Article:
Ok, I don’t often do this, but I’m going to use the description from Kino to describe the story in the film, because it says it better than I could.
Christopher Lee (Dracula: Prince of Darkness) stars as Kirt Menliff, the sadistic son of a wealthy Count, who returns to the family castle, much to the dismay of his family, their servants, and the beautiful woman with whom he shares a fondness for the lash (Daliah Lavi). When Kurt is found murdered, it brings no peace to those who had feared him, as his vengeful spirit cannot be contained by the grave, and he returns to torment those unfortunate enough to remain within Menliff Manor.
Ok, so that’s the story. Now on to the review…
I know that some people may think of this as sacrillege, but I’m just not a fan of Mario Bava’s films. At least, not in general. There have been a few that I found pretty decent, but in general, I’m just not a fan, and this film is a perfect example of why.
87 minutes. That’s how long this film is, but it feels a lot longer. Redd Foxx had a joke in his stand up act years ago that said that his wife’s cooking was so bland, that after you ate it, you burp and it "don’t taste like nothin’". That’s how I feel after I watch most Mario Bava films. I forget about them as soon as they’re over, because he puts so much work into the look and style of them, that he forgets to make the characters people you can actually care about, and to put them in a story that’ll be memorable and draw the viewer in.
That’s really the biggest problem with this film. It’s so slow and boring that it feels like it’s twice as long as it actually is, and the story, as it’s portrayed, is just so unrealistic as to be laughable. Christopher Lee is a great actor, but even he couldn’t save this one, and the fact that it was all in Italian didn’t help matters. There’s an English dub as well, but I figured that for the review, I should watch it the way it was released, which was with the Italian language track. That was dubbed as well however, which only served to mask the quality of the performances even more.
One of the most ridiculous things in the film is how Christopher Lee’s character dies. He gets wrapped up in some big drapery he’s standing next to, and then suddenly he’s got a dagger in his throat. There wasn’t even anyone there! The dagger was the one he used to kill the servant’s daugher, so it was apparently some sort of a revenge thing, but the girl’s mother didn’t do it. Was it supposed to be the ghost of the girl? I have no idea. The whole thing just didn’t make any sense. Then all of a sudden, his ghost is coming back to torture people. It’s just all a mess. A slow, plodding mess.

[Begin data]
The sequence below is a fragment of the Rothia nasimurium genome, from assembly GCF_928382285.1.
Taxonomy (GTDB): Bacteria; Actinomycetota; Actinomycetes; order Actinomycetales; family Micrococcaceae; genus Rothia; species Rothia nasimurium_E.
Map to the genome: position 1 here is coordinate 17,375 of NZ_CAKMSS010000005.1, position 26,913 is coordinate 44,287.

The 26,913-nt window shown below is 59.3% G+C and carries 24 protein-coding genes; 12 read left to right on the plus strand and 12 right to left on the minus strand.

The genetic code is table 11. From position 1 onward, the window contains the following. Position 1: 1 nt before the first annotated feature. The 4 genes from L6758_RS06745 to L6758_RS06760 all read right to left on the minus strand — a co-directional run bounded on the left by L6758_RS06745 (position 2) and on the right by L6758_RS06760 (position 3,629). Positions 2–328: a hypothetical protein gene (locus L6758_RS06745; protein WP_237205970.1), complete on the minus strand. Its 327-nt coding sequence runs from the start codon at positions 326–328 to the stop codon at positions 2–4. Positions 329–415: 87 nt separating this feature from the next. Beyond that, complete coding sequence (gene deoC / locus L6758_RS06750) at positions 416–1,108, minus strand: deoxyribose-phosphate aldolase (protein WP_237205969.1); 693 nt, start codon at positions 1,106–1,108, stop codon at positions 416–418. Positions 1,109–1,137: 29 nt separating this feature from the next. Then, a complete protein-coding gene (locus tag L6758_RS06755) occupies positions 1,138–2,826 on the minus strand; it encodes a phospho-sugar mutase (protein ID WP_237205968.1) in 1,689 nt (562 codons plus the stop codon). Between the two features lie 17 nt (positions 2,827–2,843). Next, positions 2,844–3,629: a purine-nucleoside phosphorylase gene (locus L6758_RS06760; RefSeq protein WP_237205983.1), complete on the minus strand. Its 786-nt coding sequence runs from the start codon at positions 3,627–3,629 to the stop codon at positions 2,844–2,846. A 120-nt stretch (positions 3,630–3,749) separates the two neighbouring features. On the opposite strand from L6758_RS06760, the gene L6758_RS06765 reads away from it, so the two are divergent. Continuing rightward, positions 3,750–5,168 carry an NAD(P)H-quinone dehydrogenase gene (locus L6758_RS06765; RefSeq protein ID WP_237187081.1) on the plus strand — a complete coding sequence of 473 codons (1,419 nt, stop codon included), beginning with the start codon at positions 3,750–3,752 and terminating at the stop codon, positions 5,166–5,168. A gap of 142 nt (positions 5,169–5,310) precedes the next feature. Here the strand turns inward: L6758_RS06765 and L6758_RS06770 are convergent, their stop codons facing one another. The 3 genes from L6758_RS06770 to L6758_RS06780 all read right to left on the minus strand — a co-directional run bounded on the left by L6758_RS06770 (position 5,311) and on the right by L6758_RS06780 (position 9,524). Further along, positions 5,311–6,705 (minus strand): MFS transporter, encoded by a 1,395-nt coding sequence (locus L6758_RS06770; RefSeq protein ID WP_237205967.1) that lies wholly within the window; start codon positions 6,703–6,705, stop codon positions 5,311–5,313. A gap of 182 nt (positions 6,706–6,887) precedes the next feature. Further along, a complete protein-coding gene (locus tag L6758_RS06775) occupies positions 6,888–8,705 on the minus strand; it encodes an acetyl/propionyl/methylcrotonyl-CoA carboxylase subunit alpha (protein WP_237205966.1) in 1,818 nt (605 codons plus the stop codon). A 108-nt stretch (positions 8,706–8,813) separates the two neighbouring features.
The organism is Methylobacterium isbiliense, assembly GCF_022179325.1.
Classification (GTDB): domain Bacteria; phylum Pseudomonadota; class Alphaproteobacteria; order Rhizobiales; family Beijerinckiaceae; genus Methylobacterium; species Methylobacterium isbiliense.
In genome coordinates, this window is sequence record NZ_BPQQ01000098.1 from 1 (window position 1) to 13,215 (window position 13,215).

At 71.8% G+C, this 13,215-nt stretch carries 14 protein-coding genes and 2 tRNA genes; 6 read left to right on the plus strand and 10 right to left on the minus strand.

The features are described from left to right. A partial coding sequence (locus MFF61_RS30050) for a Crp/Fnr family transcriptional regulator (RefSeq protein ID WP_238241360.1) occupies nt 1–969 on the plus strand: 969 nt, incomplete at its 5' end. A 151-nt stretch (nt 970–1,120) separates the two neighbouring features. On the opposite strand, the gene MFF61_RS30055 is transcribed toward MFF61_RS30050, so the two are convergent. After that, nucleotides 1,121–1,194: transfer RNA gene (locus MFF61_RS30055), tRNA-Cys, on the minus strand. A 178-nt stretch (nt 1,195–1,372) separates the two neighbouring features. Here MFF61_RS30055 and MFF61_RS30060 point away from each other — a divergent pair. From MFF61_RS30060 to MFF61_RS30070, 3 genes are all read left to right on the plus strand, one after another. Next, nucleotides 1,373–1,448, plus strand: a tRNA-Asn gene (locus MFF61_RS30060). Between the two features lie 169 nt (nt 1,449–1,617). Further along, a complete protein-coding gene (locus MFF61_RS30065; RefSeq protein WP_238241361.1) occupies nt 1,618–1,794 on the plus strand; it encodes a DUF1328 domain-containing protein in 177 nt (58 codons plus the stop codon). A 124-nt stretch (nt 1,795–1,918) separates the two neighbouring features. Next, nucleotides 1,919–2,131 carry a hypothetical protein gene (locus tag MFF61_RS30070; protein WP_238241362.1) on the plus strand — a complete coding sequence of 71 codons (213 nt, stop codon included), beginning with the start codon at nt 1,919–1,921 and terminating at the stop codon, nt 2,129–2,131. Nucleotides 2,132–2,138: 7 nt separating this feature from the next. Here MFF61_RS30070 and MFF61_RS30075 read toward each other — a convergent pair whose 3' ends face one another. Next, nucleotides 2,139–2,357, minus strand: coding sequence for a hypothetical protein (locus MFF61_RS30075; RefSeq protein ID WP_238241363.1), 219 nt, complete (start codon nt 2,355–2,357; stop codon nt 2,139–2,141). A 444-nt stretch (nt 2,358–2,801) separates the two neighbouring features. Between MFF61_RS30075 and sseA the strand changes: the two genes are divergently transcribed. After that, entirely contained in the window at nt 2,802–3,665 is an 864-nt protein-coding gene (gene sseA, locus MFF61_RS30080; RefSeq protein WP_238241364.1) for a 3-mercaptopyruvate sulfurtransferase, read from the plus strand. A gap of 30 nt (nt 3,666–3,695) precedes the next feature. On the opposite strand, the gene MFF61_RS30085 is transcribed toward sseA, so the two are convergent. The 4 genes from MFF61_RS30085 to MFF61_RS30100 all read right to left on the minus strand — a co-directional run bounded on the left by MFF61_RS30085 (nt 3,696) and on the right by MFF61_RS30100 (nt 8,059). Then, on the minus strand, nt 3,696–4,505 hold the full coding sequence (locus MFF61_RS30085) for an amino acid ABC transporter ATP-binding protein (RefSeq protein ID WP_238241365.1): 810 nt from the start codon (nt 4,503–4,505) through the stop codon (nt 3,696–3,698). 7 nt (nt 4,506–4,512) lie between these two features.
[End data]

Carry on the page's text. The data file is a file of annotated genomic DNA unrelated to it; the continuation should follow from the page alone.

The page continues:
The one good thing I can say about this film is that the sets and set design really created the proper atmosphere. Everything felt dark and gritty, and even day felt like night in that place. Creating the proper atmostphere for the story is SO important in this type of a film, and that’s the one thing it really got right.
This new release from Kino Lorber was mastered in HD from an original 35mm print. It’s default language is Italian with English subtitles, but it also comes with an English dubbed version, and a French language dub with English subtitles. There’s also audio commentary with Tim Lucas, author of Mario Bava: All the Colors of the Dark, the original theatrical trailer and original trailers of other Bava films.
Yes, I am completely aware that I’m probably in the minority with my feelings about this film, but I can’t help it. I went into it wanting to like it. I wasn’t looking for things to complain about, but in the end, I just couldn’t wait for it to be over. Again, there are some films from Mario Bava that I thought weren’t that bad, but this just isn’t one of them.
If you’d like to find out more about this film, you can check out the film’s page on the Kino Lorber website here, and if you’d like to pick up a copy for yourself, you can get the blu-ray or DVD from Amazon, or from any of the other usual outlets.